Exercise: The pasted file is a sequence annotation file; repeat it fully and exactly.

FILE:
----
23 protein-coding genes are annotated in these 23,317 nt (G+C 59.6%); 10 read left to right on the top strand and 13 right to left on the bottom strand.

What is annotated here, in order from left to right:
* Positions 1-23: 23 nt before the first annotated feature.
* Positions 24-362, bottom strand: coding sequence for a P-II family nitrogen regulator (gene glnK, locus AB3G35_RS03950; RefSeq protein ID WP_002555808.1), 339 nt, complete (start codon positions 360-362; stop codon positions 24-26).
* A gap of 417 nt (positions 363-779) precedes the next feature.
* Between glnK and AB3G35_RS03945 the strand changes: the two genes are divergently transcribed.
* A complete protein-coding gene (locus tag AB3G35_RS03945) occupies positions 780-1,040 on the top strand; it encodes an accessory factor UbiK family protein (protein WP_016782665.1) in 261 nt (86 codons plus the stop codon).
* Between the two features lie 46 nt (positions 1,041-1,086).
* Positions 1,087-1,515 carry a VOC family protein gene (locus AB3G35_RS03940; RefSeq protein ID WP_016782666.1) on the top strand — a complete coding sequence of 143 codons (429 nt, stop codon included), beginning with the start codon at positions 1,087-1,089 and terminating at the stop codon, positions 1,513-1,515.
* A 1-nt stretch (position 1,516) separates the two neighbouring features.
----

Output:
23 protein-coding genes are annotated in these 23,317 nt (G+C 59.6%); 10 read left to right on the top strand and 13 right to left on the bottom strand.

What is annotated here, in order from left to right:
* Positions 1-23: 23 nt before the first annotated feature.
* Positions 24-362, bottom strand: coding sequence for a P-II family nitrogen regulator (gene glnK, locus AB3G35_RS03950; RefSeq protein ID WP_002555808.1), 339 nt, complete (start codon positions 360-362; stop codon positions 24-26).
* A gap of 417 nt (positions 363-779) precedes the next feature.
* Between glnK and AB3G35_RS03945 the strand changes: the two genes are divergently transcribed.
* A complete protein-coding gene (locus tag AB3G35_RS03945) occupies positions 780-1,040 on the top strand; it encodes an accessory factor UbiK family protein (protein WP_016782665.1) in 261 nt (86 codons plus the stop codon).
* Between the two features lie 46 nt (positions 1,041-1,086).
* Positions 1,087-1,515 carry a VOC family protein gene (locus AB3G35_RS03940; RefSeq protein ID WP_016782666.1) on the top strand — a complete coding sequence of 143 codons (429 nt, stop codon included), beginning with the start codon at positions 1,087-1,089 and terminating at the stop codon, positions 1,513-1,515.
* A 1-nt stretch (position 1,516) separates the two neighbouring features.